Between 2006 and 2012, illegal smuggling of this product grew by more than 15%. The trade is largely run by organized crime. Government policy can be blamed for at least part of the problem.
Am I talking about cocaine? Marijuana? No, just the humble cigarette.
A recent report from research group KPMG, and commissioned by Philip Morris (NYSE:PM), revealed that while total consumption of cigarettes in Europe has fallen in recent years, the illegal contraband and counterfeit trade has grown from 8.3% of total consumption to 11.1%. The report suggests that the high profitability and low risk of penalties attracts organized crime, which can use the trade as a cash cow to fund far more objectionable activities. An ad from British American Tobacco (NYSE:BTI) goes as far as to suggest that the trade could even be indirectly funding terrorism.
There's a black market for everything
But why are people buying illegal cigarettes? Restrictions differ from country to country, but on the whole, cigarettes are legal and can easily be purchased. The trouble is that, because taxes and regulations vary so widely between countries, the price for consumers varies as well. A pack of Marlboros costs 6.69 euros in Sweden, and 13.18 euros in next-door Norway. In Ukraine, they sell for just 1.31 euros.
The differential makes it easy for smugglers to buy large quantities in cheap countries, bring them into more expensive countries, and sell them at some in-between price to profit. These large quantities are available in part because the large cigarette companies overproduce in cheaper countries. Ukrainian authorities estimate that the world's four leading tobacco companies -- Philip Morris, Japan Tobacco, Imperial Tobacco, and British American Tobacco -- produced about 130 billion cigarettes in the country in 2008, 30% more than the local market consumed or legally exported. The rest simply disappeared into the black market, making Ukraine one of the top sources of non-counterfeit black market cigarettes.
What's the impact?
Apart from the whole "funding organized crime" thing, the trade has a negative impact on both countries and cigarette manufacturers. It is estimated that governments around the world lost $40 billion to $50 billion in tax revenue in 2006, and that's just from lost cigarette taxes -- the losses are higher if you factor in things like unpaid income taxes from the money smugglers make.
As for manufacturers, there are two problems they face. The first should be obvious: If any of them are knowingly involved in undeclared overproduction, they may be criminally liable. Even if they aren't knowingly involved, government authorities are likely to decide that manufactures are at least partially responsible for cleaning up the mess. The report by KPMG, for example, was only commissioned by Philip Morris as part of a 2004 legal settlement with European regulators.
The other problem is that not all illegal cigarettes are legitimate ones being smuggled. Many are simply counterfeits, dressed up to look like a real pack of Marlboros or Superkings, and thus are not just a source of lost tax revenue but also lost sales for the companies. In 2012, 2.4% of all illicit cigarettes in Europe were counterfeit Philip Morris brands.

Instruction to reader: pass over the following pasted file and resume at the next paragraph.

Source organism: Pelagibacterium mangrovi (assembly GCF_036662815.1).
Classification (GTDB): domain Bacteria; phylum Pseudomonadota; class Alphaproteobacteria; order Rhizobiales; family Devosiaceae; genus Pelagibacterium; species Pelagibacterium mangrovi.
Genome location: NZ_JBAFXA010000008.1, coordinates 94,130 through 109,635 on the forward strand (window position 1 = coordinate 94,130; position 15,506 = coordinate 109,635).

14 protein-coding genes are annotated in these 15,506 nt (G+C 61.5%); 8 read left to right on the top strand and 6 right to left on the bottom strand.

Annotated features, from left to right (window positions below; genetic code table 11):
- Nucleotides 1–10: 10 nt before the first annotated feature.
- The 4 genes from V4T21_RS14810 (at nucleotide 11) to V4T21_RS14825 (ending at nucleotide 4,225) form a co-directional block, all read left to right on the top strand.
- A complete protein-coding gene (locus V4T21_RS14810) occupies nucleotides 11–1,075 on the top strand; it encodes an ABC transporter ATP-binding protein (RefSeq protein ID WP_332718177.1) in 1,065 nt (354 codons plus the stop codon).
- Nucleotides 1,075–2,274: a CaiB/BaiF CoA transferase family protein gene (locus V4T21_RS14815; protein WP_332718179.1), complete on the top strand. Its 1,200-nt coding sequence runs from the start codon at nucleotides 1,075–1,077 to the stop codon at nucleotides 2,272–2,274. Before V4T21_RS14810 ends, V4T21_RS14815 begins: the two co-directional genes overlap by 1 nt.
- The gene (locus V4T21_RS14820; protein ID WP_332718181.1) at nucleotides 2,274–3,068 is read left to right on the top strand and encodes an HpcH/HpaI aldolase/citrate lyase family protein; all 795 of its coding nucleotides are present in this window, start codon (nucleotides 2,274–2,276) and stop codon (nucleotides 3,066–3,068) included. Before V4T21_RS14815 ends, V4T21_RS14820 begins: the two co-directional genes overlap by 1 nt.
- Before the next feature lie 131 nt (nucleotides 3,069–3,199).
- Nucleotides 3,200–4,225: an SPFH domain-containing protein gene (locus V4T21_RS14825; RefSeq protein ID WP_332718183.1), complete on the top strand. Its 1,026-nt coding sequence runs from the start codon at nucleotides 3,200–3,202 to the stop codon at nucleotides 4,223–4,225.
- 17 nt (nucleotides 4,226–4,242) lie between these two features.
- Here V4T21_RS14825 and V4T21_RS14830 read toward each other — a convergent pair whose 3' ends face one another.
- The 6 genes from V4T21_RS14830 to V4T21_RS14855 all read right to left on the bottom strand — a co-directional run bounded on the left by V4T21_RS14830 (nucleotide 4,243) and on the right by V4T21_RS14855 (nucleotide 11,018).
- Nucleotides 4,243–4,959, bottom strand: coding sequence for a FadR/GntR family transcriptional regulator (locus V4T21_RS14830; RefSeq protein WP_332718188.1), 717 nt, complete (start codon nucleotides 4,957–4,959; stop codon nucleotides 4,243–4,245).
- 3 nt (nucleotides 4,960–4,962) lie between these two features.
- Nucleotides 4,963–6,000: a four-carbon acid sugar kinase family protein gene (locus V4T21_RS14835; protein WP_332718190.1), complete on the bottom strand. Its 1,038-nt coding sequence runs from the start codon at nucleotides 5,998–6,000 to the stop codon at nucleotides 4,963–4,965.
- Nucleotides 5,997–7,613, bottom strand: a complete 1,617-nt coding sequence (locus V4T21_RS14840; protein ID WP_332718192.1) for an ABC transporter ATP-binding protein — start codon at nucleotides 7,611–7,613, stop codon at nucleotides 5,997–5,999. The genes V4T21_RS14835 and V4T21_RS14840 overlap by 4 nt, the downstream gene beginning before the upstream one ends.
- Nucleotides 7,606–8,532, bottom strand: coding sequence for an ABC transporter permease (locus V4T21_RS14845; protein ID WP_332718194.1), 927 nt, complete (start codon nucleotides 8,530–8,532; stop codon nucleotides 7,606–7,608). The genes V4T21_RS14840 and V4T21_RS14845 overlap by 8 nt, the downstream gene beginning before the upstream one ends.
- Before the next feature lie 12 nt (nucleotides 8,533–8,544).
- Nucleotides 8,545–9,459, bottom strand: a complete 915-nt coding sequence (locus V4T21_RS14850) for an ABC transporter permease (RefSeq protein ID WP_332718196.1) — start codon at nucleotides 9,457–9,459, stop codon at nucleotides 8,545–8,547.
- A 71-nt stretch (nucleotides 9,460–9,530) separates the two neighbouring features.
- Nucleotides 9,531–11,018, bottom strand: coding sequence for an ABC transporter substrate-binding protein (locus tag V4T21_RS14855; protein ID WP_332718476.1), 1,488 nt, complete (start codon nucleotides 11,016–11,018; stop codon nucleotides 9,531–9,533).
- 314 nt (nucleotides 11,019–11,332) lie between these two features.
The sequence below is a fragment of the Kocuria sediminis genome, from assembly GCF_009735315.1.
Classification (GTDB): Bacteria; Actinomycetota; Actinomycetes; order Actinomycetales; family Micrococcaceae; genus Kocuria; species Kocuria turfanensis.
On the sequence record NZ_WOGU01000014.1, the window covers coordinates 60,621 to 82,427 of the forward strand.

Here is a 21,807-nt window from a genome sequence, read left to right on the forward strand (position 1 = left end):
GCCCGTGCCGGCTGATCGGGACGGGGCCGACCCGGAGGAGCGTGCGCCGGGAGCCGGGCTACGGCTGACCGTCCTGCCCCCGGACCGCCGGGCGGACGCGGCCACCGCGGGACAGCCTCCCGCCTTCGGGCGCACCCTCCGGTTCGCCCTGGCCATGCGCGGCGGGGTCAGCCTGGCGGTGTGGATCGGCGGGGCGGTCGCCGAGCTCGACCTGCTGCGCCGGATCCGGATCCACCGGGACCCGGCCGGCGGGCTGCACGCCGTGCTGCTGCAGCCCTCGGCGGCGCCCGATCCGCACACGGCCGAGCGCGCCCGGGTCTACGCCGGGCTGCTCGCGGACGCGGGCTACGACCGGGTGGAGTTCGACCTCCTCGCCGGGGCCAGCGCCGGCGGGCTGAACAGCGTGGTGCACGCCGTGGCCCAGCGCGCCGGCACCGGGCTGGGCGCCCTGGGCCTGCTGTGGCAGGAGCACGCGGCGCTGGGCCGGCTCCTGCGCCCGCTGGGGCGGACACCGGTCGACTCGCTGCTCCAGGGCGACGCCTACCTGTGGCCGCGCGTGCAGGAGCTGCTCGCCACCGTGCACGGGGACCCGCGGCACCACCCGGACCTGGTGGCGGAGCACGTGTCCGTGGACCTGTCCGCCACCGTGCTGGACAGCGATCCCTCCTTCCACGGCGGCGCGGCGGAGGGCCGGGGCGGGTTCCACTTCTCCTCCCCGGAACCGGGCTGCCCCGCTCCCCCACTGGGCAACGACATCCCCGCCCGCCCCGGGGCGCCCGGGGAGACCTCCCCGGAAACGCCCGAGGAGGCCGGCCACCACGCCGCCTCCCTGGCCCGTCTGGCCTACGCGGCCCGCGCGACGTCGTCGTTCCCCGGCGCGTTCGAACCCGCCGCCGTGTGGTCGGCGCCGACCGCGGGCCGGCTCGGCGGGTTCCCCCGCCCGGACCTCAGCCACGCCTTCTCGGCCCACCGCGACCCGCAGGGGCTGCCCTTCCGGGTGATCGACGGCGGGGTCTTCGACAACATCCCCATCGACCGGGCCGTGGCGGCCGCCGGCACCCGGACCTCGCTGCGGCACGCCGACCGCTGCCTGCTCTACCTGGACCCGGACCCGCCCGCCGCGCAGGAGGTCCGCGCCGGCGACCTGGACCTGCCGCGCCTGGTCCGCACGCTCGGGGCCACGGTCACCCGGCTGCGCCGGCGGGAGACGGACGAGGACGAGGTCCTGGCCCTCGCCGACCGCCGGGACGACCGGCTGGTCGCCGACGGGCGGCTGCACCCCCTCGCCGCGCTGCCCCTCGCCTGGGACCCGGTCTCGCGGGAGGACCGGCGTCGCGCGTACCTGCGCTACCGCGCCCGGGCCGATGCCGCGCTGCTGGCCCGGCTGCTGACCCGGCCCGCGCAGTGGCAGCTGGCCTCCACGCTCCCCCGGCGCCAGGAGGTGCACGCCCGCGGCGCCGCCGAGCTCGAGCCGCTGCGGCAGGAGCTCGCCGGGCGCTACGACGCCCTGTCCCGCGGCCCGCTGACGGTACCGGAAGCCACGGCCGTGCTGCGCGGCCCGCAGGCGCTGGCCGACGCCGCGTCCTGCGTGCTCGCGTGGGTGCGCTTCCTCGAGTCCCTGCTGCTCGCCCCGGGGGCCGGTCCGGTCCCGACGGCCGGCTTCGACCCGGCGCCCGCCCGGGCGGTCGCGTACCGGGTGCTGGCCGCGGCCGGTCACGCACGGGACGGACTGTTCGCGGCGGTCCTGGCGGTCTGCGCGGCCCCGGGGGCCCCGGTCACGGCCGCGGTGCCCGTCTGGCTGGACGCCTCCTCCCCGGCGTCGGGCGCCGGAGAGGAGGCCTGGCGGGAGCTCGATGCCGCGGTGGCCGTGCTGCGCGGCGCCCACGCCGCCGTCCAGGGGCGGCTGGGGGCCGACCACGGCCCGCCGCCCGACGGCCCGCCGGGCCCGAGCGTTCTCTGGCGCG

Not just Europe
While the KPMG report focused on Europe, this is not just a European problem. The United States is structurally very similar to the European Union, in that different states have different taxes and regulations and travel between states is relatively easy, far easier than travel between EU states, even. The Bureau of Alcohol, Tobacco, and Firearms estimates that the illegal cigarette trade costs local, state, and federal governments nearly $10 billion a year.
Because cigarette manufacturers in the U.S. are allowed to have more ornate packaging that is harder to duplicate, counterfeits are less of a problem here. However, Altria (NYSE:MO) has noted that counterfeits do account for part of the trade and are a problem for American manufacturers like itself, Lorillard (NYSE:LO), and Reynolds American (NYSE:RAI).
A new law in Congress is intended to include certain United States territories in the definition of "state" to better enhance existing cigarette smuggling laws.
The Foolish bottom line
Research has shown that raising taxes on cigarettes reduces smoking, especially among kids, and that's a good thing. But the ATF has found that there is a direct relationship between taxes and illegal smuggling as well. Even if counterfeiting is a small part of the problem, the black market cigarette trade is bad for manufacturers, as it increases their liability and hurts their already embattled public image. Add these companies to My Watchlist to stay updated with any developments.
Fool contributor Jacob Roche has no position in any stocks mentioned. The Motley Fool owns shares of Philip Morris International. Try any of our Foolish newsletter services free for 30 days. We Fools don't all hold the same opinions, but we all believe that considering a diverse range of insights makes us better investors. The Motley Fool has a disclosure policy.